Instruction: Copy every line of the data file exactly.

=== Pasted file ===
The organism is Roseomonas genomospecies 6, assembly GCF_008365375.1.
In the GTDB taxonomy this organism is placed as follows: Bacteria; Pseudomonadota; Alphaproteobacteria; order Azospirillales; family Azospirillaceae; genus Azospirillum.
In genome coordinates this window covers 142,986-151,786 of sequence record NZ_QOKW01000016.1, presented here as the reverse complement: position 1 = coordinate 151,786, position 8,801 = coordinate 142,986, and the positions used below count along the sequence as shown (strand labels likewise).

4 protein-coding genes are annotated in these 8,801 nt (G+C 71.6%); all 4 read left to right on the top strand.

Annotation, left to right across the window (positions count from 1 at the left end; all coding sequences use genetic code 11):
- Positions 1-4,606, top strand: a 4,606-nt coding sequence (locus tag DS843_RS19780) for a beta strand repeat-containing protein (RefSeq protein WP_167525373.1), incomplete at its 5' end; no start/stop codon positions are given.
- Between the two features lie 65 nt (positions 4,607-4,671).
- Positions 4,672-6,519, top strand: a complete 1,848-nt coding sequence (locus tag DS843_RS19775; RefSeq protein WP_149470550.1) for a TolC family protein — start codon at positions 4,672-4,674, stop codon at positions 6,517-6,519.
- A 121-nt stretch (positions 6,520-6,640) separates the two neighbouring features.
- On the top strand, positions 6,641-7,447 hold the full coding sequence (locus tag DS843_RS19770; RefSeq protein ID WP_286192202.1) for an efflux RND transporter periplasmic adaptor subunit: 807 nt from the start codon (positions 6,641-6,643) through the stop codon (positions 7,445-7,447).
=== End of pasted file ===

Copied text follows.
The organism is Roseomonas genomospecies 6, assembly GCF_008365375.1.
In the GTDB taxonomy this organism is placed as follows: Bacteria; Pseudomonadota; Alphaproteobacteria; order Azospirillales; family Azospirillaceae; genus Azospirillum.
In genome coordinates this window covers 142,986-151,786 of sequence record NZ_QOKW01000016.1, presented here as the reverse complement: position 1 = coordinate 151,786, position 8,801 = coordinate 142,986, and the positions used below count along the sequence as shown (strand labels likewise).

4 protein-coding genes are annotated in these 8,801 nt (G+C 71.6%); all 4 read left to right on the top strand.

Annotation, left to right across the window (positions count from 1 at the left end; all coding sequences use genetic code 11):
- Positions 1-4,606, top strand: a 4,606-nt coding sequence (locus tag DS843_RS19780) for a beta strand repeat-containing protein (RefSeq protein WP_167525373.1), incomplete at its 5' end; no start/stop codon positions are given.
- Between the two features lie 65 nt (positions 4,607-4,671).
- Positions 4,672-6,519, top strand: a complete 1,848-nt coding sequence (locus tag DS843_RS19775; RefSeq protein WP_149470550.1) for a TolC family protein — start codon at positions 4,672-4,674, stop codon at positions 6,517-6,519.
- A 121-nt stretch (positions 6,520-6,640) separates the two neighbouring features.
- On the top strand, positions 6,641-7,447 hold the full coding sequence (locus tag DS843_RS19770; RefSeq protein ID WP_286192202.1) for an efflux RND transporter periplasmic adaptor subunit: 807 nt from the start codon (positions 6,641-6,643) through the stop codon (positions 7,445-7,447).